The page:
Rare Antique Victorian Japanese Import Silk 'at Home Gown' C1890's Storks
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Rare Antique Victorian Japanese Import Silk 'at Home Gown' C1890's Storks:
Rare antique Victorian Japanese import silk 'at home gown' c1890's Storks!
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English speakers only please.
'A Gown Madam? An Ensemble? Or perhaps a beautiful skirt? Do browse at your leisure.... For the evening or for visiting, M'Lady? I'm sure we will have something to your liking in the GOWN & COSTUME Department of Poppies Cottage ...'
If you are fortunate enough to own a copy of The Kyoto Institute 'Fashion: A History from the 18th to the 20th Century' Volume 1,[Taschen 2005] you will be able to read about this gown in great detail from pages 284 - 303 where there is a large section about the Japanese influence on Western clothing from the second half of the 19th Century, when Japan opened it's trade to the rest of the World.
The Japanese style influenced our great designers such as Worth & Doucet, and iconic embroidered motifs were used over and over again in the Japanese style.
Storks were one of these motifs.
A Japanese Company called 'Shobey Silkstore' began to produce 'at home gowns' ordressing gowns for Western ladies as early as 1875, and these were often sold by Liberty's of London.
The silk used was Habutae.
You can see an actual advertisement for these gowns on page 298 of the above book.
In my experience, this garment selling today is rare. It has no label but could well have been sold at Liberty's.
Not perfect, but in good condition and displaying beautifully, the gown has the extra enhancement of beingpart ofthe late 19th Century revival of the Sack-back, with a deeply pleated trained back in the 18th Century style.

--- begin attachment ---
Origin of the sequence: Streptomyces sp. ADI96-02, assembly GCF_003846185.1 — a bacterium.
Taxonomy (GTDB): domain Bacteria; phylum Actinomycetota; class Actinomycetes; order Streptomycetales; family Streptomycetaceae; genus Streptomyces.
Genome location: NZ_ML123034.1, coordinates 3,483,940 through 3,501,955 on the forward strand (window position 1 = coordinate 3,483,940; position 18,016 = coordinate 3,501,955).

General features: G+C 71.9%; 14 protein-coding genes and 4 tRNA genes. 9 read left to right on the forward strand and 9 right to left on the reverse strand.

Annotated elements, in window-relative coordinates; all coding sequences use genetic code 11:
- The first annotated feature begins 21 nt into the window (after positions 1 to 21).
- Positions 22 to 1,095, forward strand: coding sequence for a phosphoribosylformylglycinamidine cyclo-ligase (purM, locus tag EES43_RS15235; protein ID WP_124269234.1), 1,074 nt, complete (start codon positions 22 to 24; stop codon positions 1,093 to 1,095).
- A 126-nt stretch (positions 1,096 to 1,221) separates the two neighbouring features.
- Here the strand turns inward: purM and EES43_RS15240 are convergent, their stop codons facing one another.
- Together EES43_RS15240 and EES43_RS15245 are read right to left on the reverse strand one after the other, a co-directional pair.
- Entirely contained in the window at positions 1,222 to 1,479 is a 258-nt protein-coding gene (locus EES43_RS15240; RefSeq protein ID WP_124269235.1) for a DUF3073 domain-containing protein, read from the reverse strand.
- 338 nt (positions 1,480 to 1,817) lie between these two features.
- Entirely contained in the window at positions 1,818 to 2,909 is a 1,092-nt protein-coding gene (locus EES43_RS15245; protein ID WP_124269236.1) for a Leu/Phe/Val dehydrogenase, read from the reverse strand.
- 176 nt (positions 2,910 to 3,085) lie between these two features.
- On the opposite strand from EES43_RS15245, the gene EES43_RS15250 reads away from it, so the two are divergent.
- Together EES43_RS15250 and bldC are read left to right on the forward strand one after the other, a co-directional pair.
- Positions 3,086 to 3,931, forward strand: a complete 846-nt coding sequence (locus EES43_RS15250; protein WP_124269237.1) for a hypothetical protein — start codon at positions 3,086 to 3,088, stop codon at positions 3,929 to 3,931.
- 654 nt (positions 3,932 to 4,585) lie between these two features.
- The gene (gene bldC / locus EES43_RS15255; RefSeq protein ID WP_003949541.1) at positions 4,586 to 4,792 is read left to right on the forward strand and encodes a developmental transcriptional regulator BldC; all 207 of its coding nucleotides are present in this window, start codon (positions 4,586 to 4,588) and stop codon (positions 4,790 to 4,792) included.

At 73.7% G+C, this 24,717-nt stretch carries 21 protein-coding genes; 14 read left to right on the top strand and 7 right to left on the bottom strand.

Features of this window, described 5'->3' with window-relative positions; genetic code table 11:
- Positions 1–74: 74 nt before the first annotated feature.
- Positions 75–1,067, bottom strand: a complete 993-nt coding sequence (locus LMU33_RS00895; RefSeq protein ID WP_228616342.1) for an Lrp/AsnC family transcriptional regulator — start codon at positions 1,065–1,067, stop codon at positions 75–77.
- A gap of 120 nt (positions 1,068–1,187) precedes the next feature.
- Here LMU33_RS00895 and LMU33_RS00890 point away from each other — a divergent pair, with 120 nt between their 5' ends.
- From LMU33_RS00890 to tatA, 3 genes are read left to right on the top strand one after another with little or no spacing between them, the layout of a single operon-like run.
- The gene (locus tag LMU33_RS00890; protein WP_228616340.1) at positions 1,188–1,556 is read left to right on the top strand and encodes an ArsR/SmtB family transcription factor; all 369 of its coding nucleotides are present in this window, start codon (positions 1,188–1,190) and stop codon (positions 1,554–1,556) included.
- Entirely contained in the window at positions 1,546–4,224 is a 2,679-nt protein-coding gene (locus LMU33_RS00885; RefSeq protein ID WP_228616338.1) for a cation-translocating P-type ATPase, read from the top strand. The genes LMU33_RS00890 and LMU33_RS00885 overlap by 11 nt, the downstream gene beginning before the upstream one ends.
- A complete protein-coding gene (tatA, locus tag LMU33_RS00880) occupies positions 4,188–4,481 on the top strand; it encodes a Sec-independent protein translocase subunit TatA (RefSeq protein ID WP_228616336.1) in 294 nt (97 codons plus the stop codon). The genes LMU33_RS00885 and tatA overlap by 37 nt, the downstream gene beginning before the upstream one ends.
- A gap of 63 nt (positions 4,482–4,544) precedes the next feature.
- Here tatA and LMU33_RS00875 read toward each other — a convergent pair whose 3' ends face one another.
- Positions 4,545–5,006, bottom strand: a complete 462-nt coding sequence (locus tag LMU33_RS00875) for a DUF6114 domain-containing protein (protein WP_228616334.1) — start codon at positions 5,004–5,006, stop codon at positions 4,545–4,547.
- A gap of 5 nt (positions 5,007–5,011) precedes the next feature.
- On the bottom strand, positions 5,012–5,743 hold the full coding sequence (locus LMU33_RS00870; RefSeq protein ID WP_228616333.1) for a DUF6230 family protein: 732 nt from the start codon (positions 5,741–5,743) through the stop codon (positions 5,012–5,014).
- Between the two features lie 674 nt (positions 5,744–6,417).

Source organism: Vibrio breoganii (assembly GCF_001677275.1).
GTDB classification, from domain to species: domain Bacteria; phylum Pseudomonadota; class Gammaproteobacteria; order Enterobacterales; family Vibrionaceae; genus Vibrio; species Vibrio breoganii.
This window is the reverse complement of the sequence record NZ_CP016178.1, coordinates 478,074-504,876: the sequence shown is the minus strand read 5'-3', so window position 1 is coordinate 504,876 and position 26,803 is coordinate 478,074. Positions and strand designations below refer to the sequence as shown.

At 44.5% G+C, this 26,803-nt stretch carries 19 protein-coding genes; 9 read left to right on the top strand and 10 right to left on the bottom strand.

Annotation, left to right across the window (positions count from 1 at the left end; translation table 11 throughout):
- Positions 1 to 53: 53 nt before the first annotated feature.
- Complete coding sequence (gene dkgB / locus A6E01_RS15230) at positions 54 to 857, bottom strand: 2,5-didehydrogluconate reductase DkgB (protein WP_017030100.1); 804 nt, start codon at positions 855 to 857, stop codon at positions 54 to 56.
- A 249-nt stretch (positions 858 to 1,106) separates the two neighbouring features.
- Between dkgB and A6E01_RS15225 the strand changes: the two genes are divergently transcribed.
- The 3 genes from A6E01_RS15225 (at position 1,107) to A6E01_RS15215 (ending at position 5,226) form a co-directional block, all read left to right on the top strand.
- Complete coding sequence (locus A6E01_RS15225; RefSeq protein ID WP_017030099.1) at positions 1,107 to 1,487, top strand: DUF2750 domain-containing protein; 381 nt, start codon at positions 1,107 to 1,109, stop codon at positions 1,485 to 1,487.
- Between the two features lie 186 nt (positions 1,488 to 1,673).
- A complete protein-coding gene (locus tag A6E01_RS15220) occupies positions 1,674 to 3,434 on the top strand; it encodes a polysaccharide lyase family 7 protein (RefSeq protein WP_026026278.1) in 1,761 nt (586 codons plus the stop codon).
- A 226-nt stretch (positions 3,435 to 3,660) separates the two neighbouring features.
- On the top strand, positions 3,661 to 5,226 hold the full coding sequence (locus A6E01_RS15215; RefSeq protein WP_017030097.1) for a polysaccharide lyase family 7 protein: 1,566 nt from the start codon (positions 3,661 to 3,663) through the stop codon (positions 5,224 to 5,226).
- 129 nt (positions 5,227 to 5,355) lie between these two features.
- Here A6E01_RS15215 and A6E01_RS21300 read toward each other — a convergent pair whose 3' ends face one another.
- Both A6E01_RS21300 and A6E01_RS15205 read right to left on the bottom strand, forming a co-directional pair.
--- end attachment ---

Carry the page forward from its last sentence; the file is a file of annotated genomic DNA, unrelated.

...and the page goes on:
Lots to offer!
So then, when one see's the profuse hand embroidery of storksit is a sight to behold!
The gown is brown fine silk, with the palest blue silk quilted lining. It is interlined with a lightweight wadding, and fastens with toggles of silk. A large silk tasselled rope is used to wrap around the waist, although I prefer this to simply hang to the side.
Despite giving the Victorian lady a little more comfort than the average 'going out gown', she would still have worn full corsets below, being able to simply loosen them a little!
Beautiful to look at, on first sight there appears nothing wrong. However, please note the following faults that I have tried to show on the photographs as well -
The base of the pocket stitching and one belt tab have come unstitched.
Leading vertically down from the bottom of the pocket, there is a series of minor splitting where the gown has been stored folded.
To the other side skirt, for approx 10" up from the hem, there is another area with minor splitting plus a group of moth holes, where these critters have been trying to reach the interlining! A small amount of isolated moth holes can be found elsewhere as well.
The collar also has a couple of nibbles and a little wear.
There is soiling to the exterior of the gown at the hem, especially to the train. This has to be poor storage as well, because the lining is hardly affected and generally very clean.
Finally, for the flaws, this is difficult to describe, but I could see white stitches at the bodice seams and wondered if it was altered. A seam split to the lining at the back neck enabled me to see that in fact, the gown was first constructed with cotton tacking stitches, then machine sewn in black [inside.] I think that the black thread must be silk, as the machine stitches are fragile and easily pull apart without damaging the silk at all.
I mention the last point although it hadly shows, because the new owner will need to care for it very well to ensure that seams do not come under tension.
These flaws are far outweighed by the wonderful embroidery which is as good as it can be, the strong silk fastens & tassels, the perfectly formed sack-back and very good underarms.
The delightfully puffed upper sleeves, leading to curved arms & deep cuffs all give a typical shapeof the lady of the 1890's.
In short, a wonderful collectors piece, far too special to be worn, but will fit most mannequins size 10 - 12.
The lace at the neck is not part of the gown.
*****Please note that Royal Mail have radically changed their posting and shipping prices. All very confusing! I will ship overseas but please note that shipping prices are ESTIMATES. I never aim to profit from shipping.
***** UK buyers should ignore the postage price shown. The actual cost is £11.80 it cannot be sent to you for less. This is a non-profit postage price!
Please do take a look in my shop if you have the time!
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